Gee, I’m not sure where Donna and I fall on Romney’s moocher scale. After all, 47 percent of Americans is a lot of people, and income-wise we’re closer to them than we are to the other end of the scale. Let’s see:
- Things we never took: food stamps, welfare
- Things we took: two federally-guaranteed student loans (paid back a few years later), a government paycheck, a small portion of my GI Bill benefits for an FAA commercial pilot certification, three months of unemployment in the early 1970s, two Pell grants, two VA home loans
- Things we take now: a government pension, Social Security, Medicare
Who am I kidding? Mitt and his fangirl Michelle would absolutely consider us takers. Donna’s unemployment and my student loans would do it right there. GI Bill benefits and VA home loans might be gray areas … no, on second thought, they’re handouts as well: I took a suck at the government teat to get technical education that was above my station; we probably should have rented since home ownership too was beyond our means. The only John Galt-style investment income we have to live off of is a small 401K … our only other investments are those the managers of the Social Security trust fund made on our behalf. And never even mind flying for the USAF versus taking Wall Street by storm as a hedge fund manager!
Just guessing, but I suspect most Americans are also takers: we get through college on student loans, make ends meet with unemployment when we’re out of work, improve our lives and future prospects through taxpayer-funded programs administered by agencies like the Veterans Administration or the Department of Education. And virtually all of us count on Social Security and Medicare to get us through our senior years.
Most American takers are also makers. We work and pay taxes: payroll taxes, Medicare taxes, state taxes, and … yes … federal income taxes. By our lights, we make what we take, and we only take when we have to. Workers who get pensions, whether through the government or private industry, pay for those too. And we all pay into Social Security and Medicare.
Romney came down pretty hard on those who don’t pay federal income taxes, the 47 percent he referenced over and over (his words: “47 percent of Americans pay no income tax”). At least two thirds of that 47 percent do in fact work and pay taxes: payroll taxes for Social Security and Medicare, state taxes, sales taxes. They just can’t find work that pays much more than minimum wage, and because of that they don’t make enough to put them into the federal income taxpaying category. In most cases, federal income taxes are withheld from their paychecks anyway; they get the money back (without interest) at tax refund time. You ask them if they pay federal income tax, they’ll say “hell yes we do”; they see the deductions subtracted from every paycheck they get.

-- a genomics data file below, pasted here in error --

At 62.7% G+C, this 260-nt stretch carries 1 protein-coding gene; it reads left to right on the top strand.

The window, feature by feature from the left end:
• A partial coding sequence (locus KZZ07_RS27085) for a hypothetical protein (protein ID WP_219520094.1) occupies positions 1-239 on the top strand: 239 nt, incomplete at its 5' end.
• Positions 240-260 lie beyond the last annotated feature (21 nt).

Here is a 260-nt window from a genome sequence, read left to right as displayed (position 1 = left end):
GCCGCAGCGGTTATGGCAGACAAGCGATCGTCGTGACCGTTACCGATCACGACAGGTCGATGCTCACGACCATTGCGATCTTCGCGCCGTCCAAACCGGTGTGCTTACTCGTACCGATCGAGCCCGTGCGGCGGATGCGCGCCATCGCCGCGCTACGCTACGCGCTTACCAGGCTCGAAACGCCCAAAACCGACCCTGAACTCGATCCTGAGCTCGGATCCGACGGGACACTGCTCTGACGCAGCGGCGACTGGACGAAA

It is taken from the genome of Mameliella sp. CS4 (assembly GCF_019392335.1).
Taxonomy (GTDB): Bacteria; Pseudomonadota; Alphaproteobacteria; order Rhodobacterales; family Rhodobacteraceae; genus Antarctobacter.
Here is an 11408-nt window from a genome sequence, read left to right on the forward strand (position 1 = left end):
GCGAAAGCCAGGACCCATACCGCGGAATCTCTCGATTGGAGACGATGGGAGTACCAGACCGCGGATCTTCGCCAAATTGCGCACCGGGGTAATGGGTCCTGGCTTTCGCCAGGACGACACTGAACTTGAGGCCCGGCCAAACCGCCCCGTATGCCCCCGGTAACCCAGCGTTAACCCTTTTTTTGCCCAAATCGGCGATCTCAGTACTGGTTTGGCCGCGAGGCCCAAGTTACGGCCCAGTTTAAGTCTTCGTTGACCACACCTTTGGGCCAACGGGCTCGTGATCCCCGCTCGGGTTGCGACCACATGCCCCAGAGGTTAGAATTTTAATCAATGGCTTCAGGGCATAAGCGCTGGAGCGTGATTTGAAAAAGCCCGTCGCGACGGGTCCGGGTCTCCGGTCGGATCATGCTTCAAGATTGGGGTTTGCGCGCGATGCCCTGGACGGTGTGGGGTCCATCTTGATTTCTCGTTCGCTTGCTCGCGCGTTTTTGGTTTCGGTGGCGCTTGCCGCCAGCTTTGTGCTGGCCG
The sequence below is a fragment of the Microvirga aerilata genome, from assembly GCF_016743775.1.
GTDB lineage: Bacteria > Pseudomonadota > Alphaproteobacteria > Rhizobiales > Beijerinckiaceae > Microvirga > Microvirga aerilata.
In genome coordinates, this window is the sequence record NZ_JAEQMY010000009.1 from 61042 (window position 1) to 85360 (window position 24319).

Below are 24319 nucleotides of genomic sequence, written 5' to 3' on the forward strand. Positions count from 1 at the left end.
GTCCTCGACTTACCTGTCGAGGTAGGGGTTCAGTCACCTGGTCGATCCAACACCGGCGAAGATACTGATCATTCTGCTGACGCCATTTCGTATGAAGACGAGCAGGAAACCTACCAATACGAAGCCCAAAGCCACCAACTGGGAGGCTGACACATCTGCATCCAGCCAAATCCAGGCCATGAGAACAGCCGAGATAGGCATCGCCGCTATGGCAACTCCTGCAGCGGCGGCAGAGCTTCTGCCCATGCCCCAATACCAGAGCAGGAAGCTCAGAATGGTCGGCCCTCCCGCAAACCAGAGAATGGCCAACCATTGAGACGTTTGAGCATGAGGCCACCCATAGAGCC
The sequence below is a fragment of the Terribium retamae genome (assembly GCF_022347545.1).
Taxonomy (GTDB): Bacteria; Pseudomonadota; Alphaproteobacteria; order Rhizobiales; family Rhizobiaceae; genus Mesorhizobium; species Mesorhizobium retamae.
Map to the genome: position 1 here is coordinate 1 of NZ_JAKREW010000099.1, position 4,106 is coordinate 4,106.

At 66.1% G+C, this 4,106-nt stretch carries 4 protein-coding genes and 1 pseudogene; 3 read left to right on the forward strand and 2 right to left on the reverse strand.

But that’s not all Romney did there. He lumped the working poor in with welfare recipients and blah people, the riff-raff his kind can “never convince” to take “personal responsibility and care for their lives.” He characterized the 47 percent of Americans who don’t earn enough to pay federal income taxes as “dependent upon government,” describing them as believing “that they are victims,” that “the government has a responsibility to care for them,” and that “they are entitled to health care, to food, to housing, to you-name-it.”
Can it truly not have occurred to you, Mitt, that a majority of the 47 percent you just took a patrician shit upon vote Republican and call themselves conservative? This map shows that the ten states with the highest percentages of federal income tax non-payers are red states: solidly Republican. Good move, Thurston Howell! Of course they’ll probably vote for you anyway, because Obama, so fuck ’em, amirite?
Now Donna and I have always made enough to have to pay federal income tax, so we’re not in your 47 percent. But we have taken what you and your fellow Galtians would contemptuously describe as government handouts. Do we feel like moochers? No, we don’t. When you say “entitlement” you’re trying to lump Social Security and Medicare in with welfare and getting something for nothing. When we use the word we mean taking advantage of benefits we paid for and are entitled to receive.
You didn’t just write off the very small portion of the population that depends on the government for handouts; you wrote off almost half the workers who fund the government in the first place. This, coming from a wealthy plutocrat who conspicuously avoids paying taxes by putting his money in off-shore shelters and who refuses to release his own tax returns, is particularly galling.
We may not exactly fit within your 47 percent category, Mitt, but we are 100 percent not voting for you.
© 2012, Paul Woodford. All rights reserved.